Uber CEO Travis Kalanick resigns after months of bad publicity, company culture woes

Uber CEO Travis Kalanick has resigned after months of bad publicity for the company and its board.

In response to bad publicity and a report outlining how the company can address its toxic culture problems, Kalanick is stepping down as CEO of Uber, the fast-growing company he helped build eight years ago.

“I love Uber more than anything in the world and at this difficult moment in my personal life I have accepted the investors’ request to step aside so that Uber can go back to building rather than be distracted by another fight,” Kalanick said in a statement.

Revelations of the company’s serious cultural problems began in February. Ex-Uber engineer Susan J Fowler posted a blog reflecting on a year working at the company, during which she was a victim of sexual harassment – propositioned by a manager on her first day. Disappointingly, HR’s management (or lack thereof) of the situation proved ignorant and dishonest, to say the least, and it became clear to Fowler she was not the only woman at the company to be sexually harassed.

The remainder of the blog post is a story of in-fighting and sexism at all levels of the management chain.

After the blog post went viral, Kalanick ordered an investigation into the claims.

The report, led by ex-US attorney Eric Holderman confirmed the company was clearly not doing enough to protect workers from sexual harassment. It made recommendations into how its HR procedures and Kalanick’s role could be tweaked to repair its ‘toxic culture.’

In response to the report, Kalanick went on indefinite leave last week, accepting full responsibility for the company’s internal problems and admitting he needs to become a “better leader” in a statement.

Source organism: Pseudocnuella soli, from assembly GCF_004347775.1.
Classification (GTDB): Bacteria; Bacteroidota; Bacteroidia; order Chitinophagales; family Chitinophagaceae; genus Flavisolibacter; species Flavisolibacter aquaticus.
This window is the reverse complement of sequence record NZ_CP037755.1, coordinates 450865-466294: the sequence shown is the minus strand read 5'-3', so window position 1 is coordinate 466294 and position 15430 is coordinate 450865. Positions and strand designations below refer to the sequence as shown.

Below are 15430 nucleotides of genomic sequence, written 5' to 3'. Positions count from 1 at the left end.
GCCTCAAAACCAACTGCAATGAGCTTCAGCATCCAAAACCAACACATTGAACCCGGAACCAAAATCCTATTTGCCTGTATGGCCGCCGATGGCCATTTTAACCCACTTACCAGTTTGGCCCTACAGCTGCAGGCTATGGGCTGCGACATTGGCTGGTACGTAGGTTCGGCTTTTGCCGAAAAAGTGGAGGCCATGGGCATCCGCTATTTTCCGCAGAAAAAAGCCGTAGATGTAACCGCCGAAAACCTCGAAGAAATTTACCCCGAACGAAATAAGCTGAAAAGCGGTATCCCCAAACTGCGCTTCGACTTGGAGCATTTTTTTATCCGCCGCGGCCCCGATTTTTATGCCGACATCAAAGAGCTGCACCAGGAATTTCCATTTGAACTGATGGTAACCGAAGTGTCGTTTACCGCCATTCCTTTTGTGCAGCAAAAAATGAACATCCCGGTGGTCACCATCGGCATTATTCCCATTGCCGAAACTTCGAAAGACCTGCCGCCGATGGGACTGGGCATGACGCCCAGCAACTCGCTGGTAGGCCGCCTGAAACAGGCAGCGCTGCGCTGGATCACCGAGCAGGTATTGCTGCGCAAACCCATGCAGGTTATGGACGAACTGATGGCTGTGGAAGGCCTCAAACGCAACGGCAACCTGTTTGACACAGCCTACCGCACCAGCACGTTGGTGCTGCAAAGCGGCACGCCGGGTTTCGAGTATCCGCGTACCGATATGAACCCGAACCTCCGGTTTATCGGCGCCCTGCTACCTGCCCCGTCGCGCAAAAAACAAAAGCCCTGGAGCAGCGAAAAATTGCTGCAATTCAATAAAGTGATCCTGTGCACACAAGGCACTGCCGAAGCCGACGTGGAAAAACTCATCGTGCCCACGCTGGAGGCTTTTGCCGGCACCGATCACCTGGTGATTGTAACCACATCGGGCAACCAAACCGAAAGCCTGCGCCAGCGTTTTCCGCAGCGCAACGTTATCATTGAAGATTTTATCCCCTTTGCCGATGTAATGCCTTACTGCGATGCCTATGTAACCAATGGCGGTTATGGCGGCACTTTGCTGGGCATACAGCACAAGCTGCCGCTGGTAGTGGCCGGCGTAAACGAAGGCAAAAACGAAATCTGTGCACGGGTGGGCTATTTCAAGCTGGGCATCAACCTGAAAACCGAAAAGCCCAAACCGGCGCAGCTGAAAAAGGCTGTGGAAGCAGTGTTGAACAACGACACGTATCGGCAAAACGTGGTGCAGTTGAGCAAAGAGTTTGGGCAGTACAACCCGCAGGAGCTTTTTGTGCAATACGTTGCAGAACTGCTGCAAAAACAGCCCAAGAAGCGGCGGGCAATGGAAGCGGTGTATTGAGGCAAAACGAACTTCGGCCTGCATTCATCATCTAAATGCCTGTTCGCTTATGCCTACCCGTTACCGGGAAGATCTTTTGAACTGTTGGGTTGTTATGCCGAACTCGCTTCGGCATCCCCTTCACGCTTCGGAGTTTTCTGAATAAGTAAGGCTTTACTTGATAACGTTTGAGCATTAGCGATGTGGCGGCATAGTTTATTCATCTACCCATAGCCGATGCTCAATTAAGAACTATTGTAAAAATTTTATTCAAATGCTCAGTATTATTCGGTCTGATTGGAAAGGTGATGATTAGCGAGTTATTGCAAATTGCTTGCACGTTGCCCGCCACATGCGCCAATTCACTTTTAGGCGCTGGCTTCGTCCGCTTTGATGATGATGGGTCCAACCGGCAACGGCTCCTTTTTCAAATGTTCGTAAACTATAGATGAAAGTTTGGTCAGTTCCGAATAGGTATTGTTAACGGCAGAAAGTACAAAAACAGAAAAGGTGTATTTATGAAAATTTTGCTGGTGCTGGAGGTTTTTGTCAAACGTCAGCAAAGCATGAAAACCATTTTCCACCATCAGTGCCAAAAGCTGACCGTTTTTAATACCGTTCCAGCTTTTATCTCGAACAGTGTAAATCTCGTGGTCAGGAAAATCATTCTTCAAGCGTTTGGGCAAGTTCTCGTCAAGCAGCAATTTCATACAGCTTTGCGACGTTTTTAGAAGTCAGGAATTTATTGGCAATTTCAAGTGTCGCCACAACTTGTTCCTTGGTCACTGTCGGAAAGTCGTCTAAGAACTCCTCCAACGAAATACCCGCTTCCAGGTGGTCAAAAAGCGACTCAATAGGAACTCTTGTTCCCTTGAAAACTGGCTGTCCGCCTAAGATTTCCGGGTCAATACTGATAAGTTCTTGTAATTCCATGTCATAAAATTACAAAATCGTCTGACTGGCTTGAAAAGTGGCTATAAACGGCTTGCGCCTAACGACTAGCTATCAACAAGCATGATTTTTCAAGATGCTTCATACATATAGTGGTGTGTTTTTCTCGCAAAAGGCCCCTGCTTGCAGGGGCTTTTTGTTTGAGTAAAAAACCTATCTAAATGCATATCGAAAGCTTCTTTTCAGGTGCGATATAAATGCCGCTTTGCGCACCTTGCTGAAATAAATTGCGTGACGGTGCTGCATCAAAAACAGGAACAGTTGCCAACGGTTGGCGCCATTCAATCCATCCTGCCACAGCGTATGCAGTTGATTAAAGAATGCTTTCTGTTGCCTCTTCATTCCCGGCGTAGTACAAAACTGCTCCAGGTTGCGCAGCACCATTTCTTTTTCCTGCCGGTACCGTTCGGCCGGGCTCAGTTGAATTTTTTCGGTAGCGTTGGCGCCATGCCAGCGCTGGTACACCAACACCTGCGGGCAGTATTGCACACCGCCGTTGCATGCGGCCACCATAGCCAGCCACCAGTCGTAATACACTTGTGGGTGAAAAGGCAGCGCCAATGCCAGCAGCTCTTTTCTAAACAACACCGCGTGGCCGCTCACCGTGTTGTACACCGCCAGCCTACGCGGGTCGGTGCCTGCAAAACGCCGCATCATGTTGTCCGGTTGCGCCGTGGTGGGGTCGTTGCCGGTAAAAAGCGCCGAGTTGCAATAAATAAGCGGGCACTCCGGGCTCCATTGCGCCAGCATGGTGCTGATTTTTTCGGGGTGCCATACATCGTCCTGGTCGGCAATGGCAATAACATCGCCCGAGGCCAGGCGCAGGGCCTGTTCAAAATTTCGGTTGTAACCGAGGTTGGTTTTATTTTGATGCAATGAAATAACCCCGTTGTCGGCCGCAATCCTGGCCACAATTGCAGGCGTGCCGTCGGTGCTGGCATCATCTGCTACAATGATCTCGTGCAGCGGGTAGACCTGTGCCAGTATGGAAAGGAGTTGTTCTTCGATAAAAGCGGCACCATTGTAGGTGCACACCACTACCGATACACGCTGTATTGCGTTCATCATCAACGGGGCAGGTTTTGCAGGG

Also in response to the report, was an all-hands meeting held at Uber, announcing Kalanick’s decision to take a step back and the results of the report. This provided the platform for a now-infamous piece of leaked audio, in which board member David Bonderman joked that having more women on Uber’s board would result in “more talking” in response to fellow board member Arianna Huffington’s comment that companies with one female board member are more likely to have more than one.

 


Bonderman apologised after social media backlash to the comment and has since resigned his position on the board.

Commentators predicted Kalanick’s resignation was inevitable after the Holder report confirmed allegations of the company’s cultural shortcomings.

Kalanick will remain on the Uber Technologies Inc board.

Aside from addressing the concerns raised in the report, it’s as yet unclear the direction the company – which seems to be going from disruptor hero to reviled corporation faster than we anticipated – will take. On Monday it began a 180-day venture to enable US riders to tip drivers, an ability which had been blocked under Kalanick.

 

 

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Ben Ice
BY Ben Ice ON 22 June 2017
Ben Ice is editor at MarketingMag